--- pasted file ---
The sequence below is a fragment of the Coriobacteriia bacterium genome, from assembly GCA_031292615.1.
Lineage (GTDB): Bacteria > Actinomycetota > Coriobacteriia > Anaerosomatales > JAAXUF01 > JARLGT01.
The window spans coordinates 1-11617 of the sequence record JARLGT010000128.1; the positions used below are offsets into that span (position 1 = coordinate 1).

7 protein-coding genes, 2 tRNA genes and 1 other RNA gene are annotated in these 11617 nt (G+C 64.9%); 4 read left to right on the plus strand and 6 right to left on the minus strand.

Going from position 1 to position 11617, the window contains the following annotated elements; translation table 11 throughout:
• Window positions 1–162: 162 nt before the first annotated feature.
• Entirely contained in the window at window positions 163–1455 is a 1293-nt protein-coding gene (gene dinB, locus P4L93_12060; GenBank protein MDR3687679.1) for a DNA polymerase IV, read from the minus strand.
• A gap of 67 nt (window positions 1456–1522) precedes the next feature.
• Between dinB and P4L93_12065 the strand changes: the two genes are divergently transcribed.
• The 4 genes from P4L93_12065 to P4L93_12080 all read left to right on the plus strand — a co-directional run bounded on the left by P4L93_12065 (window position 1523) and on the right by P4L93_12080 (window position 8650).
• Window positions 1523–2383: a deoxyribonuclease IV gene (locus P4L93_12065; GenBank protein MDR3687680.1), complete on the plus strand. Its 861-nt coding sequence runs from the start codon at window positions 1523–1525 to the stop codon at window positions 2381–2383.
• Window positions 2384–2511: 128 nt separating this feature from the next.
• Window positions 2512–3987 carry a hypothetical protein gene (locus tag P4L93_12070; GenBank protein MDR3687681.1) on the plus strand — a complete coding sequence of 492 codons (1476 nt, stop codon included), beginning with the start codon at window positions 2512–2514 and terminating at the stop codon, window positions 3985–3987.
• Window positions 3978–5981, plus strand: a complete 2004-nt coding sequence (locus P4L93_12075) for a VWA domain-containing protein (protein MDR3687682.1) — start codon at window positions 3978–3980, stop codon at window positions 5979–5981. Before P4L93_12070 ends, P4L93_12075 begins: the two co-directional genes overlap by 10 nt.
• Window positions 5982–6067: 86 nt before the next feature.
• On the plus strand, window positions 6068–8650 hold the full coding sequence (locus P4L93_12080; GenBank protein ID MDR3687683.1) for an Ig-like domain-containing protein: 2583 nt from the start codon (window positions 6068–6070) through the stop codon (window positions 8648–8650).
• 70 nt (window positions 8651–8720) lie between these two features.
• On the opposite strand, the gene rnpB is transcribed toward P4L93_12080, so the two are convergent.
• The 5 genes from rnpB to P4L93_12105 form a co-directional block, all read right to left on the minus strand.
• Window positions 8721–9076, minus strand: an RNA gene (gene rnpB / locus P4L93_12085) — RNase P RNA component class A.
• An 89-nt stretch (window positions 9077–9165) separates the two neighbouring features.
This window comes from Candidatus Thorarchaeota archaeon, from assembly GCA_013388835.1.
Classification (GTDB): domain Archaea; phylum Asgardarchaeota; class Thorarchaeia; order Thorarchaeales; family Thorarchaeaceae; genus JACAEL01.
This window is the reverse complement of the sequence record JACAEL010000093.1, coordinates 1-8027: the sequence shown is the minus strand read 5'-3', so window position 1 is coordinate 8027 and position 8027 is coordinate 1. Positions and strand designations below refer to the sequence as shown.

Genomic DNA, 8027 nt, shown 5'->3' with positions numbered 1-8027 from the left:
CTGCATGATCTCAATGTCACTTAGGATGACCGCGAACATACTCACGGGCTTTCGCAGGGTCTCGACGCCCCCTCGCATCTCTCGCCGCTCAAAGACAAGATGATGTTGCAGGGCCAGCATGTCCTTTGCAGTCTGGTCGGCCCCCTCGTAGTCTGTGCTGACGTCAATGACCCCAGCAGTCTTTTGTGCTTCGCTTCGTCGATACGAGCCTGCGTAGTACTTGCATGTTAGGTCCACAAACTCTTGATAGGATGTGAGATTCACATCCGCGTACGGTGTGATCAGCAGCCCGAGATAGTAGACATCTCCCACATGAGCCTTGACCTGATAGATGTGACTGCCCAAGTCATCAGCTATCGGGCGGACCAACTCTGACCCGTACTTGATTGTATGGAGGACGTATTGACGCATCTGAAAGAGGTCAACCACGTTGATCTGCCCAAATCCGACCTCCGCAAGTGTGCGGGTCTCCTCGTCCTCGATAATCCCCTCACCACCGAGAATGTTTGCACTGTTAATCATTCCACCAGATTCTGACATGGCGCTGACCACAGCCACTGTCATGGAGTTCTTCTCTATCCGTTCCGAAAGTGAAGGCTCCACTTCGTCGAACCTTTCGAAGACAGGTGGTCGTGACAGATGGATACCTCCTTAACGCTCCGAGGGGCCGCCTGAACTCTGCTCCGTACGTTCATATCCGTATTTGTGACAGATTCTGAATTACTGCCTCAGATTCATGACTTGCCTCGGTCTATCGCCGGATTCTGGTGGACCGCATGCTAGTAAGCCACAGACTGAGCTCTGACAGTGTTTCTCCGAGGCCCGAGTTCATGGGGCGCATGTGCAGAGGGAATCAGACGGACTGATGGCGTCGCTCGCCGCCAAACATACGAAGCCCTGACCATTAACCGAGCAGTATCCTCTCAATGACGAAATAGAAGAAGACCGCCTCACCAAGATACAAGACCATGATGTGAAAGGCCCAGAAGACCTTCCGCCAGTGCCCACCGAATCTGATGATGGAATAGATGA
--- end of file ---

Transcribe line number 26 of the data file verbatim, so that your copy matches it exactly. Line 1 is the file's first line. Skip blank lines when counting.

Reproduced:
CTGCATGATCTCAATGTCACTTAGGATGACCGCGAACATACTCACGGGCTTTCGCAGGGTCTCGACGCCCCCTCGCATCTCTCGCCGCTCAAAGACAAGATGATGTTGCAGGGCCAGCATGTCCTTTGCAGTCTGGTCGGCCCCCTCGTAGTCTGTGCTGACGTCAATGACCCCAGCAGTCTTTTGTGCTTCGCTTCGTCGATACGAGCCTGCGTAGTACTTGCATGTTAGGTCCACAAACTCTTGATAGGATGTGAGATTCACATCCGCGTACGGTGTGATCAGCAGCCCGAGATAGTAGACATCTCCCACATGAGCCTTGACCTGATAGATGTGACTGCCCAAGTCATCAGCTATCGGGCGGACCAACTCTGACCCGTACTTGATTGTATGGAGGACGTATTGACGCATCTGAAAGAGGTCAACCACGTTGATCTGCCCAAATCCGACCTCCGCAAGTGTGCGGGTCTCCTCGTCCTCGATAATCCCCTCACCACCGAGAATGTTTGCACTGTTAATCATTCCACCAGATTCTGACATGGCGCTGACCACAGCCACTGTCATGGAGTTCTTCTCTATCCGTTCCGAAAGTGAAGGCTCCACTTCGTCGAACCTTTCGAAGACAGGTGGTCGTGACAGATGGATACCTCCTTAACGCTCCGAGGGGCCGCCTGAACTCTGCTCCGTACGTTCATATCCGTATTTGTGACAGATTCTGAATTACTGCCTCAGATTCATGACTTGCCTCGGTCTATCGCCGGATTCTGGTGGACCGCATGCTAGTAAGCCACAGACTGAGCTCTGACAGTGTTTCTCCGAGGCCCGAGTTCATGGGGCGCATGTGCAGAGGGAATCAGACGGACTGATGGCGTCGCTCGCCGCCAAACATACGAAGCCCTGACCATTAACCGAGCAGTATCCTCTCAATGACGAAATAGAAGAAGACCGCCTCACCAAGATACAAGACCATGATGTGAAAGGCCCAGAAGACCTTCCGCCAGTGCCCACCGAATCTGATGATGGAATAGATGA